In some respects, actions of the leadership and the support base of Ramaphosa have made matters worse, insofar as they have bought into or allowed the dominance of the rhetoric surrounding “radical economic transformation” populism. This led to the unprepared and uncontested announcement on free university education, which has necessitated diversion of funds from other budget items, creating fresh areas of dissatisfaction or exacerbating the dissatisfaction already existing.

Likewise, the land debate has seen the ANC succumb to populism and away from addressing problems that need to be dealt with in a systematic, planned and focused way. The post 1994 record on land redistribution is not one where the Constitution has been a barrier in the way of resolving needs. The truth is that lack of political will has been the reason why very little land has been redistributed.

The scope and limits of the Constitution has not been tested. Insofar as it would, in some cases, be desirable to expropriate without compensation, it has been repeatedly pointed out that the Constitution permits that where specific conditions are met. The scope of that right needs to be probed and that has not yet happened.

By allowing rhetoric to drive an unnecessary changing of the Constitution (which may not satisfy the EFF), the burden of the Zuma era has come to retain a significant place in the present. In particular, it has signified the weight of populism as a substitute for tackling problems in good faith.

By populism I understand the slogans that resonate with popular aspirations and demands without programmes to meet these. The popular or a popular programme, in contrast, relates to attempts to address actual needs of popular classes — the poor and the marginalised, through steps that are carefully planned to realise these.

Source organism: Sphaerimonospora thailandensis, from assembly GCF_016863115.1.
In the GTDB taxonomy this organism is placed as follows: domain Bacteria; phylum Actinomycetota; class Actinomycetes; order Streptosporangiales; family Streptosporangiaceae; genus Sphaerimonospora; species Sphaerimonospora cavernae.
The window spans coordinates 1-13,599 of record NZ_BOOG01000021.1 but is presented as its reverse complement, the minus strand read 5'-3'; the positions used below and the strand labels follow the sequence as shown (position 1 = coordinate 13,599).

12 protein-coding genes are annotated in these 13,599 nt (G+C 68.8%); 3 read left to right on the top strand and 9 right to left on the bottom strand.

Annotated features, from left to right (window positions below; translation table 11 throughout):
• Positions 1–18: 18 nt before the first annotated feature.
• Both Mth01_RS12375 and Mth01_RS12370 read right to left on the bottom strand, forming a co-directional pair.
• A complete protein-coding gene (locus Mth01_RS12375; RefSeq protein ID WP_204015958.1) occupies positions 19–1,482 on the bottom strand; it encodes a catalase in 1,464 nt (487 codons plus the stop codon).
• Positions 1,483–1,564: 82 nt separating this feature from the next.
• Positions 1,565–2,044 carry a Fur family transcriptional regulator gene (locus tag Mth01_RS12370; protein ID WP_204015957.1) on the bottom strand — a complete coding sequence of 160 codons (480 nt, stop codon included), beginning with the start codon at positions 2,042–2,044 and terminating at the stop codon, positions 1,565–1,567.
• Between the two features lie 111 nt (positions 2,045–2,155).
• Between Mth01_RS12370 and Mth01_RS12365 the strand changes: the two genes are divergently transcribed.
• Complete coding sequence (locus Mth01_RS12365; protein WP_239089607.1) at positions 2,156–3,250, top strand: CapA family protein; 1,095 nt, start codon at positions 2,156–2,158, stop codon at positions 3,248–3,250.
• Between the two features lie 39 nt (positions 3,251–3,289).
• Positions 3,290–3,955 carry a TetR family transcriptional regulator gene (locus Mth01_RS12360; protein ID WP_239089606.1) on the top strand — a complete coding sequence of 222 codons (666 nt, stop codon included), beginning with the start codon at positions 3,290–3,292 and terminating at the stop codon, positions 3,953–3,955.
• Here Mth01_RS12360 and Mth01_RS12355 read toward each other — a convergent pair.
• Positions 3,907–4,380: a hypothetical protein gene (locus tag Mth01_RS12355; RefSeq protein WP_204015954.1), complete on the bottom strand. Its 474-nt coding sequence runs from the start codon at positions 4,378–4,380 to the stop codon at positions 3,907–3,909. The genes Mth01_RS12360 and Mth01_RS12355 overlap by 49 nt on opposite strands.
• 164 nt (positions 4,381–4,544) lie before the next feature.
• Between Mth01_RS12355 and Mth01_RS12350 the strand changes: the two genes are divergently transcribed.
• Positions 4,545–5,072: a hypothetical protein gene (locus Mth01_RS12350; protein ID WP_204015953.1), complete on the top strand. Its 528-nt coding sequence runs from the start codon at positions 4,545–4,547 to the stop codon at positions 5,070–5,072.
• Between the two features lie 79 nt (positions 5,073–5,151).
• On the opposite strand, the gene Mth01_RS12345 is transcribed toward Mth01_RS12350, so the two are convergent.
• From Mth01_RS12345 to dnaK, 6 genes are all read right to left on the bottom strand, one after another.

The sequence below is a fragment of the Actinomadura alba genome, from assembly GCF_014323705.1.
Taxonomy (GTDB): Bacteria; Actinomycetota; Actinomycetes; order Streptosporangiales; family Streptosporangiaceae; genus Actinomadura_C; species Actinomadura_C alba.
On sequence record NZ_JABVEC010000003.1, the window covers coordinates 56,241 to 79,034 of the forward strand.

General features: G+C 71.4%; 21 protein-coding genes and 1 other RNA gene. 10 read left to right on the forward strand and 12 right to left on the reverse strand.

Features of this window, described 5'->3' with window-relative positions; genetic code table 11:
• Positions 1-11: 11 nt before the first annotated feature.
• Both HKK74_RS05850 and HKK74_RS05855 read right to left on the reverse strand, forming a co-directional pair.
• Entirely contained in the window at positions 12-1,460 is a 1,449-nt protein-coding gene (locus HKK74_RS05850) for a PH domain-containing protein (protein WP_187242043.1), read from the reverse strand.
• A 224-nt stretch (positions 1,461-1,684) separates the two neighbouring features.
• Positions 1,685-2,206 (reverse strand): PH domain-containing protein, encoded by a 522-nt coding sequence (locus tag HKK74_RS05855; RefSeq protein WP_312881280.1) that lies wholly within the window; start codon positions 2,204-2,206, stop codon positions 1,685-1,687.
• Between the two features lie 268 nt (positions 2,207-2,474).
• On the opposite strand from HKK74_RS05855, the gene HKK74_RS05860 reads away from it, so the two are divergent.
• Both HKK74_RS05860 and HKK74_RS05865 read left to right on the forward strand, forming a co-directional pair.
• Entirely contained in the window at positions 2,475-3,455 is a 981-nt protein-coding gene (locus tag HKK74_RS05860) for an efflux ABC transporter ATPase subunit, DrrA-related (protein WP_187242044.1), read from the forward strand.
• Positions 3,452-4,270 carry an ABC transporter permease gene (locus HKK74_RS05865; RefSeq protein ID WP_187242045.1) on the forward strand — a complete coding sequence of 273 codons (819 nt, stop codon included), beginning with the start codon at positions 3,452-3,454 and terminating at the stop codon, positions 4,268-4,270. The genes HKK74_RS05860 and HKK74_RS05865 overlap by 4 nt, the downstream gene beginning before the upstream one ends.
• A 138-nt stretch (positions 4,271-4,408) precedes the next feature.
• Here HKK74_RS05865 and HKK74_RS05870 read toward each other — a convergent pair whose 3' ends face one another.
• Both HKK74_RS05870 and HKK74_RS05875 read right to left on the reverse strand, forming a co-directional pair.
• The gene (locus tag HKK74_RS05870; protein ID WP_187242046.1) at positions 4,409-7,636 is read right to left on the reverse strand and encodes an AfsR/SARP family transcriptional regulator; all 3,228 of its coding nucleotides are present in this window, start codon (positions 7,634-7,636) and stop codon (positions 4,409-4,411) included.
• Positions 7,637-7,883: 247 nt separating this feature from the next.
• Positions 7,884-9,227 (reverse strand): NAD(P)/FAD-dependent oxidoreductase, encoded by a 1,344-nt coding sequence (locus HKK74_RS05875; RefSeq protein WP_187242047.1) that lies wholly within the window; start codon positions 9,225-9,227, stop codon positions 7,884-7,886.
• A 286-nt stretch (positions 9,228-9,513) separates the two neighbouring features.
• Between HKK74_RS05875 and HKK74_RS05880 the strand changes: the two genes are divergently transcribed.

The late-night announcement by Ramaphosa pre-empted whatever the land hearings process may have offered, by indicating that there would be a constitutional amendment on expropriation. This again was not a practical step towards quickening the pace of reform, but an attempt to avoid being outflanked by EFF and some within the ANC.

Cyril Ramaphosa and other ANC leaders know very well that changing the Constitution is unnecessary, yet they have gone along with that, albeit hoping that they can limit the damage.

What does that tell us? Was there no way of resisting this and simply getting on with the job, finalising outstanding land claims and addressing other matters that have not been addressed? Will they be able to withstand further pressure? The pressure, from the EFF and within sections of the ANC, relating to land, we must be clear does not relate to actual land hunger.

Instead, the need to address these questions, in practice, are being held to ransom by threats to the authority and standing of Ramaphosa as ANC and state leader.

There is also a problem with the way the Cyril Ramaphosa leadership addresses other issues that relate to the Zuma legacy, including the question of traditional leadership.

Especially in relation to King Goodwill Zwelithini, Ramaphosa and other ANC leaders have gone beyond recognition of the office and given assurances to traditional leaders that reinforce the fear that land hunger will continue in areas run by traditional leaders and that traditional leaders will continue to negotiate mining rights without consulting communities.

In relation to questions like these one faces starkly the question of taking sides. Does one side with the poor and landless and those who are being squeezed off their lands or having their tenure made insecure?

Or does one side with kings and chiefs who are, in many cases, profiting from land that ought to be worked by communities for their own benefit?

Historically, the ANC that struggled and fought for freedom would have been on the side of the poor. If the current ANC and government continues to neglect their needs, other organisations will need to be formed to take up their cause. DM

Raymond Suttner is a scholar and political analyst. He is a visiting professor and strategic adviser to the Dean of the Faculty of Humanities, University of Johannesburg and emeritus professor at Unisa. He served lengthy periods in prison and house arrest for underground and public anti-apartheid activities. His prison memoir Inside Apartheid’s Prison was reissued with a new introduction in 2017. He blogs at and his twitter handle is @raymondsuttner